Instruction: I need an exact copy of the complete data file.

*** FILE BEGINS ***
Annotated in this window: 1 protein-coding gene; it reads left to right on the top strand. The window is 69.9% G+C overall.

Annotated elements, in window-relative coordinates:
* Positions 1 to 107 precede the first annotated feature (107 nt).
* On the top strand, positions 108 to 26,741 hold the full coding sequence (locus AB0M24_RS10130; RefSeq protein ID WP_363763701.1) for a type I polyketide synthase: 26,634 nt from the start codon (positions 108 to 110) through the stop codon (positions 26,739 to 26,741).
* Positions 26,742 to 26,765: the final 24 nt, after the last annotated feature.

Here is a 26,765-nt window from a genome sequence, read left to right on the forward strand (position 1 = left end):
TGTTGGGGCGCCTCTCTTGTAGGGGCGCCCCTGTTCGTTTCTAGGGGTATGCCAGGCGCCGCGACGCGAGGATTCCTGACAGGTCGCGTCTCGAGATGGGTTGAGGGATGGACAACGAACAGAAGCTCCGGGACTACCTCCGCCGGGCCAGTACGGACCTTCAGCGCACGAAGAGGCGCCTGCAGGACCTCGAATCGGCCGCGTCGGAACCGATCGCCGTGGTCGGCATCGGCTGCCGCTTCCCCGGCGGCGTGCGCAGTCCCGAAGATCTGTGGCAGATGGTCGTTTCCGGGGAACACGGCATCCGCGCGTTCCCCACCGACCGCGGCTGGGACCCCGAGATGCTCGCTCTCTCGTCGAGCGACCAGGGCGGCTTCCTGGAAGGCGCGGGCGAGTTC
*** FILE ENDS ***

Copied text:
Annotated in this window: 1 protein-coding gene; it reads left to right on the top strand. The window is 69.9% G+C overall.

Annotated elements, in window-relative coordinates:
* Positions 1 to 107 precede the first annotated feature (107 nt).
* On the top strand, positions 108 to 26,741 hold the full coding sequence (locus AB0M24_RS10130; RefSeq protein ID WP_363763701.1) for a type I polyketide synthase: 26,634 nt from the start codon (positions 108 to 110) through the stop codon (positions 26,739 to 26,741).
* Positions 26,742 to 26,765: the final 24 nt, after the last annotated feature.

Here is a 26,765-nt window from a genome sequence, read left to right on the forward strand (position 1 = left end):
TGTTGGGGCGCCTCTCTTGTAGGGGCGCCCCTGTTCGTTTCTAGGGGTATGCCAGGCGCCGCGACGCGAGGATTCCTGACAGGTCGCGTCTCGAGATGGGTTGAGGGATGGACAACGAACAGAAGCTCCGGGACTACCTCCGCCGGGCCAGTACGGACCTTCAGCGCACGAAGAGGCGCCTGCAGGACCTCGAATCGGCCGCGTCGGAACCGATCGCCGTGGTCGGCATCGGCTGCCGCTTCCCCGGCGGCGTGCGCAGTCCCGAAGATCTGTGGCAGATGGTCGTTTCCGGGGAACACGGCATCCGCGCGTTCCCCACCGACCGCGGCTGGGACCCCGAGATGCTCGCTCTCTCGTCGAGCGACCAGGGCGGCTTCCTGGAAGGCGCGGGCGAGTTC